When Victor Guerra graduated from Sunnyside High School on Tuesday night with his twin sister Felicia, the 18-year-olds crossed the stage at Save Mart Center together – Victor in his wheelchair, and Felicia walking beside him.
And that’s just how they planned it. “We’re twins,” he said. “We have to be close.”
The plan was nearly two years in the making, said Victor. And it almost didn’t happen.
The moment was special in many ways, partly because Victor, who has spinal muscular atrophy, had to get permission to leave the pediatric intensive care unit at Valley Children’s Hospital to be a part of the graduation.
He was diagnosed with the genetic disease that affects voluntary muscle movement when he was 2 1/2 years old. Nerve cells stop receiving signals and then begin to deteriorate from lack of movement. Victor has type 2, which is the second severest form. He also has scoliosis and asthma.
The twins initially attended different high schools, but Felicia transferred to Sunnyside her junior year so she could walk with her brother across the stage at Tuesday’s commencement.
We’re twins. We have to be close.
Victor Guerra, who graduated with his sister Felicia at Sunnyside High
People with muscular atrophy often suffer from chest infections because chest muscles are also affected. So when Victor was admitted into the pediatric intensive care unit two weeks ago with pneumonia, it nearly wiped out his chance to get his diploma alongside his classmates – and his twin.
Hospital staff worked hard to wean him off the pneumonia treatment before graduation, said Valley Children’s public information officer Sareen Creede, but time was not on their side. Nurse Pam I’Anson said he had asked for extra treatment so he would make it to his graduation. “His mom was crying and she told me, ‘I just want him to walk with his twin sister.’ ”
“I was bummed,” Victor said after learning he might not make it to his graduation, “but things happen.”
That’s when his mother, Mona Esparza, asked if there was anything that could be done so both her kids could participate in graduation.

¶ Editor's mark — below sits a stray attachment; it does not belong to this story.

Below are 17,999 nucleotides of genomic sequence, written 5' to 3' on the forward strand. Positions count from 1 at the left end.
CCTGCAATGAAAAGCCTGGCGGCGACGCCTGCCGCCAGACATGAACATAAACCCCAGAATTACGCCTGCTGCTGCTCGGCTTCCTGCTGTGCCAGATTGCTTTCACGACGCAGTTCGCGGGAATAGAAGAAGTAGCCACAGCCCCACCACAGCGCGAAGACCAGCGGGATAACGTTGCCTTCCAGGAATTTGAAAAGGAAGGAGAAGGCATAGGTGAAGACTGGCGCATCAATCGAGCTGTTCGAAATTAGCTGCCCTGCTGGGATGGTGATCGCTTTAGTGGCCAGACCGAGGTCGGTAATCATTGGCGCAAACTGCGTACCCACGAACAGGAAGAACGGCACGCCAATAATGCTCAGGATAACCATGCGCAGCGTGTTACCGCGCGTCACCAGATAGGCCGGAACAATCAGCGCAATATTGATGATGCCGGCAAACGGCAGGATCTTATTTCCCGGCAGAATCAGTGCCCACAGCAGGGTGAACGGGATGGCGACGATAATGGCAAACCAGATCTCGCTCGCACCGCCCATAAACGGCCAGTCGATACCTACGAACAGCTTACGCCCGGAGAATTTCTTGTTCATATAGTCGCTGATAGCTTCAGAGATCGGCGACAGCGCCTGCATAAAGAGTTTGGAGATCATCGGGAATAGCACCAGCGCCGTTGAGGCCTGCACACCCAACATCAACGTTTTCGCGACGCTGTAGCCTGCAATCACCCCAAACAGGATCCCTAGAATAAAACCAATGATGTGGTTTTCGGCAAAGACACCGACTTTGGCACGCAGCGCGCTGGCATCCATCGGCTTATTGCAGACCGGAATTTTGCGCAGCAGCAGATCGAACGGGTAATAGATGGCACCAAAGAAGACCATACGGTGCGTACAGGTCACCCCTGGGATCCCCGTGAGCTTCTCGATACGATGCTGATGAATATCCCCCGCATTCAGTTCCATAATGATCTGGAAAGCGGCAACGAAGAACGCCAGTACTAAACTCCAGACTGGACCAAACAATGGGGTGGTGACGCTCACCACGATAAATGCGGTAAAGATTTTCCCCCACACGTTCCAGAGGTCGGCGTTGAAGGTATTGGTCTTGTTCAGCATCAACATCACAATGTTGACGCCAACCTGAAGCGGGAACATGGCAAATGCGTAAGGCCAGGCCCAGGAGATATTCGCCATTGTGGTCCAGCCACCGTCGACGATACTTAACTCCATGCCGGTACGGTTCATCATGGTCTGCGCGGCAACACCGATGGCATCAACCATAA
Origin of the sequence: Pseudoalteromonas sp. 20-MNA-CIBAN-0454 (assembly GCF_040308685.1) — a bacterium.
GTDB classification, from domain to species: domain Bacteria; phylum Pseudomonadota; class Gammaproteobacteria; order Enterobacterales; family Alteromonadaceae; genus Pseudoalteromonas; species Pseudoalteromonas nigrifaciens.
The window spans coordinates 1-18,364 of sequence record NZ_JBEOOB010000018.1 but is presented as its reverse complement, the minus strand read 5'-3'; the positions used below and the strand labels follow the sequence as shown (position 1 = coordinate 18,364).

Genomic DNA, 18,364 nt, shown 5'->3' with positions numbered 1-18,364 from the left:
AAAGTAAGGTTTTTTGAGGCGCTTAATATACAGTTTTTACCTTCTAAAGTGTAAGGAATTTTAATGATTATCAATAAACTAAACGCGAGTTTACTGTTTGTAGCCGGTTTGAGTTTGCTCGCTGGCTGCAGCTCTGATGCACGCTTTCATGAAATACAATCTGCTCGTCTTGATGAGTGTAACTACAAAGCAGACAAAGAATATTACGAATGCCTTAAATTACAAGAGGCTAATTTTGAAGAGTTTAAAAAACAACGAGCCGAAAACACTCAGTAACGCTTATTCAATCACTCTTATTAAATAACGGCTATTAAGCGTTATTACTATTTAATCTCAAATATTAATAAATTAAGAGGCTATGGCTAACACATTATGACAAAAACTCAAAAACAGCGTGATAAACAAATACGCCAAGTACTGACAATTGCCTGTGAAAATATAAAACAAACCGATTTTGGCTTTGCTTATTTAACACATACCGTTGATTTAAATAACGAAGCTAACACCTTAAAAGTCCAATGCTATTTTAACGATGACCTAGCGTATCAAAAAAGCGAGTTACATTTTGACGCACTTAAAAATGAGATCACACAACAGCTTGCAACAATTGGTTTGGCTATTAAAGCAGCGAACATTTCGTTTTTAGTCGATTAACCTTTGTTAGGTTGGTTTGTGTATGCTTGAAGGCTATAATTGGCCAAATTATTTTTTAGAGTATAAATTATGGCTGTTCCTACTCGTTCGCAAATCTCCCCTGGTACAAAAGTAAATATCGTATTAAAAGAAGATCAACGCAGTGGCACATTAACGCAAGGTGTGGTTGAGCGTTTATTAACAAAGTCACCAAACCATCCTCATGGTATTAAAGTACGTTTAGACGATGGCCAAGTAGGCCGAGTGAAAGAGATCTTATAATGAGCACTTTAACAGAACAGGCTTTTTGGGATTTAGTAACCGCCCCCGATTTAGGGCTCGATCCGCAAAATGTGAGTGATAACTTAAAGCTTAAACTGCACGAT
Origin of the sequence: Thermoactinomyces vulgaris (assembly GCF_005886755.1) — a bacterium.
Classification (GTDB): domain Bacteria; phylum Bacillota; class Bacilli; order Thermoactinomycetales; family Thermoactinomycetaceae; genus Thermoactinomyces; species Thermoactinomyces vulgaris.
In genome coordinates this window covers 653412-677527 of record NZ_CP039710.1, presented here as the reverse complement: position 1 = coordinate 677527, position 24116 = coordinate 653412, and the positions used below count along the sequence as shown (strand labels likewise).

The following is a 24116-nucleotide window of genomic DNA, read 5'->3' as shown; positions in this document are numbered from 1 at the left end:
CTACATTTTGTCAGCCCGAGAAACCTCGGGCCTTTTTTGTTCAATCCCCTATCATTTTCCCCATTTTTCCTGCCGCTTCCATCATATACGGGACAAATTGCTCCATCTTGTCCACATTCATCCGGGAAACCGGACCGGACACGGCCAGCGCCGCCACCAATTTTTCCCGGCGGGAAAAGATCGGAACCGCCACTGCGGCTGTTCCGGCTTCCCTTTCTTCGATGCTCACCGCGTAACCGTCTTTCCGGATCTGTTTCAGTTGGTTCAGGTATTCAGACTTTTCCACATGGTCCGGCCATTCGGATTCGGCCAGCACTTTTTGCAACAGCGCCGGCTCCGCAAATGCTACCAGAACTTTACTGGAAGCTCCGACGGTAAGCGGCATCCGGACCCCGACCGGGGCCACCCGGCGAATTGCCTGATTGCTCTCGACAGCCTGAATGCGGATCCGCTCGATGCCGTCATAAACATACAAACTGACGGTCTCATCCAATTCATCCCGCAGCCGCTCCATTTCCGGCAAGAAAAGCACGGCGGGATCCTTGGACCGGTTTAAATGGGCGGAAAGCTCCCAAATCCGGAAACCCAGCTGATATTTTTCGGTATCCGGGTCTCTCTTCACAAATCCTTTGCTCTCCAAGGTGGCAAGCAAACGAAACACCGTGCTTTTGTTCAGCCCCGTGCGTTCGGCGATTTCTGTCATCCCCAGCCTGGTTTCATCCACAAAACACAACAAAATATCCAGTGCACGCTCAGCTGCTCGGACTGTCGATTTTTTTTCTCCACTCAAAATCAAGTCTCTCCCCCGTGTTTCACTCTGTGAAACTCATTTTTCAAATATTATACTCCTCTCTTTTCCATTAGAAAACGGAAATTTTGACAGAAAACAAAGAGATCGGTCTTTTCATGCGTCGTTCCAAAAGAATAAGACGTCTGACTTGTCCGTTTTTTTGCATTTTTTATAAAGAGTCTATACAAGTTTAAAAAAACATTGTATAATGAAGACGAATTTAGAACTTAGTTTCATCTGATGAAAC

Sunnyside Principal Tim Liles offered to record the graduation and personally deliver Victor’s diploma to him in the hospital, Creede said, but she knew that wasn’t good enough. “There’s nothing exciting about that,” she said. “We knew he wanted to be there.”
And with that, a team was formed to make Victor’s dream come true. “We wanted to do this for him and his family,” said Creede.
I’Anson first heard only a few weeks ago about Victor wanting to graduate. “We started the process right away, asking directors and doctors,” she said. “I knew we had to get this kid to his graduation.”
We wanted to do this for him and his family.
Valley Children’s Hospital spokeswoman Sareen Creede
First, pediatric intensivists readied Victor to temporarily leave the hospital. He carried an oxygen tank attached to his wheelchair and the nurses kept a constant eye on him throughout the ceremony, documenting his condition every 30 minutes.
American Ambulance provided the ambulance that would carry the twins, two nurses and a respiratory therapist to Save Mart Center.
The ambulance was able to pull up close to the entrance, thanks to arrangements made by Fresno Unified and Save Mart Center, said Creede.
Victor said he was happy that his sister was willing to change schools so they could graduate together, but it’s no surprise given how the two stick by each other. “She helps me with everything,” he said. “Homework, school, everything.”
Next up on Victor’s agenda is attending Fresno City College in the fall, then transferring to Fresno State to study either business, medicine or psychology.
Victor is grateful that their plan came together, and that his sister was able to be there with him. “I was excited,” he said. “I didn’t think it would be possible.”